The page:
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Sandra A. Billinger, Eric D. Vidoni, Jill K. Morris, John P. Thyfault and Jeffrey M. Burns

Positive physiologic and cognitive responses to aerobic exercise have resulted in a proposed cardiorespiratory (CR) fitness hypothesis in which fitness gains drive changes leading to cognitive benefit. The purpose of this study was to directly assess the CR fitness hypothesis. Using data from an aerobic exercise trial, we examined individuals who completed cardiopulmonary and cognitive testing at baseline and 26 weeks. Change in cognitive test performance was not related to CR fitness change (r 2 = .06, p = .06). However, in the subset of individuals who gave excellent effort during exercise testing, change in cognitive test performance was related to CR fitness change (r 2 = .33, p < .01). This was largely due to change in the cognitive domain of attention (r 2 = .36, p < .01). The magnitude of change was not explained by duration of exercise. Our findings support further investigation of the CR fitness hypothesis and mechanisms by which physiologic adaptation may drive cognitive change.

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Angela L. Ridgel, Chul-Ho Kim, Emily J. Fickes, Matthew D. Muller and Jay L. Alberts

Individuals with Parkinson’s disease (PD) often experience cognitive declines. Although pharmacologic therapies are helpful in treating motor deficits in PD, they do not appear to be effective for cognitive complications. Acute bouts of moderate aerobic exercise have been shown to improve cognitive function in healthy adults. However, individuals with PD often have difficulty with exercise. This study examined the effects of passive leg cycling on executive function in PD. Executive function was assessed with Trail-Making Test (TMT) A and B before and after passive leg cycling. Significant improvements on the TMT-B test occurred after passive leg cycling. Furthermore, the difference between times to complete the TMT-B and TMT-A significantly decreased from precycling to postcycling. Improved executive function after passive cycling may be a result of increases in cerebral blood flow. These findings suggest that passive exercise could be a concurrent therapy for cognitive decline in PD.

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John R. Biggan, Forest Melton, Michael A. Horvat, Mark Ricard, David Keller and Christopher T. Ray

The understanding of prefrail and nonfrail older adults’ postural control with and without increased environmental and cognitive stress is imperative to the development of targeted interventions to decrease fall risk within these populations. Thirty-eight individuals participated in this study. Postural control testing included the Sensory Organization Test (SOT) on a NeuroCom EquiTest. Cognitive and environmental load testing was performed during Condition 6 of the SOT. Though there were no group differences on composite equilibrium score (p = .06), the cognitive task (Stroop task) impaired equilibrium scores more than the auditory or visual distracter tasks (p < .05 and p < .01) for both groups. These results suggest that both prefrail and nonfrail older adults’ postural control is reduced in demanding environments. Given these findings, the need for multimodal exercise interventions to target both physical and cognitive factors is apparent.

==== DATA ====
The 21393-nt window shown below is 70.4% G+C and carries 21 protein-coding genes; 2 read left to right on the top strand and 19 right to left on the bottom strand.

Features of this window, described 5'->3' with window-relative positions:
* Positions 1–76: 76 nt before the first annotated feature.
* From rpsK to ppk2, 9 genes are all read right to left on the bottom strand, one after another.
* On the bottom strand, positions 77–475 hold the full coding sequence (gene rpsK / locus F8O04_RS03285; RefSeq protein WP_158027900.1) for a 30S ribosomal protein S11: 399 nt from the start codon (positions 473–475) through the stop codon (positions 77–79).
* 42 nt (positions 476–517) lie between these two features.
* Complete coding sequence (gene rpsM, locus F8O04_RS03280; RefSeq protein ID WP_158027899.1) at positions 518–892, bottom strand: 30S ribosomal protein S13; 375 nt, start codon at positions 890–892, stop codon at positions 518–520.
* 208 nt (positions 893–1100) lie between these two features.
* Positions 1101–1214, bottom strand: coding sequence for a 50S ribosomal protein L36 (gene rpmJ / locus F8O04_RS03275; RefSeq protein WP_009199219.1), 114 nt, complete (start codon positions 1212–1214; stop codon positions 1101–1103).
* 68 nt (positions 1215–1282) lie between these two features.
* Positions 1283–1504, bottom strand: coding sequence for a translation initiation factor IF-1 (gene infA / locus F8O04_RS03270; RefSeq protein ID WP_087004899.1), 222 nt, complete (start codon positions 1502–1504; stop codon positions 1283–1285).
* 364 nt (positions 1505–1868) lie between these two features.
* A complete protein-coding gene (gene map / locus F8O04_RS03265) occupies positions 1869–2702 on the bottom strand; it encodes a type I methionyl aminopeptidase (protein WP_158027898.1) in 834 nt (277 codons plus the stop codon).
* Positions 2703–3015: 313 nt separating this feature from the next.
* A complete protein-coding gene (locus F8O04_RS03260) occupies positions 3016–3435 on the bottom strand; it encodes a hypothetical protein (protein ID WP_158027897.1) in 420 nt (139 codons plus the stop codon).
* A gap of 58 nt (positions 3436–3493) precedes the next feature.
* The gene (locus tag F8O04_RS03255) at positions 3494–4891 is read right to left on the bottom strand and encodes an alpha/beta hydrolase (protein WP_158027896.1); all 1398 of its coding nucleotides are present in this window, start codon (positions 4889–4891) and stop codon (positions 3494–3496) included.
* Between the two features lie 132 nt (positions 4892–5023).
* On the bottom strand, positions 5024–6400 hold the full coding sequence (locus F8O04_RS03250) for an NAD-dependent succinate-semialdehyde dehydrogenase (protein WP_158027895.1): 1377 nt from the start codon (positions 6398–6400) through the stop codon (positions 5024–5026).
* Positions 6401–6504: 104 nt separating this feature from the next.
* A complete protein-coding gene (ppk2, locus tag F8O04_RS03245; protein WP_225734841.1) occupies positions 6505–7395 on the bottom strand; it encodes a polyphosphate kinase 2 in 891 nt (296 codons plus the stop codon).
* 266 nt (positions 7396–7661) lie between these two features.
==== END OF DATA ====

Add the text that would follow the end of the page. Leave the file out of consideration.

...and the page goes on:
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Christopher J. Brush, Ryan L. Olson, Peter J. Ehmann, Steven Osovsky and Brandon L. Alderman

The purpose of this study was to examine possible dose–response and time course effects of an acute bout of resistance exercise on the core executive functions of inhibition, working memory, and cognitive flexibility. Twenty-eight participants (14 female; M age = 20.5 ± 2.1 years) completed a control condition and resistance exercise bouts performed at 40%, 70%, and 100% of their individual 10-repetition maximum. An executive function test battery was administered at 15 min and 180 min postexercise to assess immediate and delayed effects of exercise on executive functioning. At 15 min postexercise, high-intensity exercise resulted in less interference and improved reaction time (RT) for the Stroop task, while at 180 min low- and moderate-intensity exercise resulted in improved performance on plus–minus and Simon tasks, respectively. These findings suggest a limited and task-specific influence of acute resistance exercise on executive function in healthy young adults.

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Philip D. Tomporowski, Catherine L. Davis, Kate Lambourne, Mathew Gregoski and Joseph Tkacz

The short-term aftereffects of a bout of moderate aerobic exercise were hypothesized to facilitate children’s executive functioning as measured by a visual task-switching test. Sixty-nine children (mean age = 9.2 years) who were overweight and inactive performed a category-decision task before and immediately following a 23-min bout of treadmill walking and, on another session, before and following a nonexercise period. The acute bout of physical activity did not influence the children’s global switch cost scores or error rates. Age-related differences in global switch cost scores, but not error scores, were obtained. These results, in concert with several studies conducted with adults, fail to confirm that single bouts of moderately intense physical activity influence mental processes involved in task switching.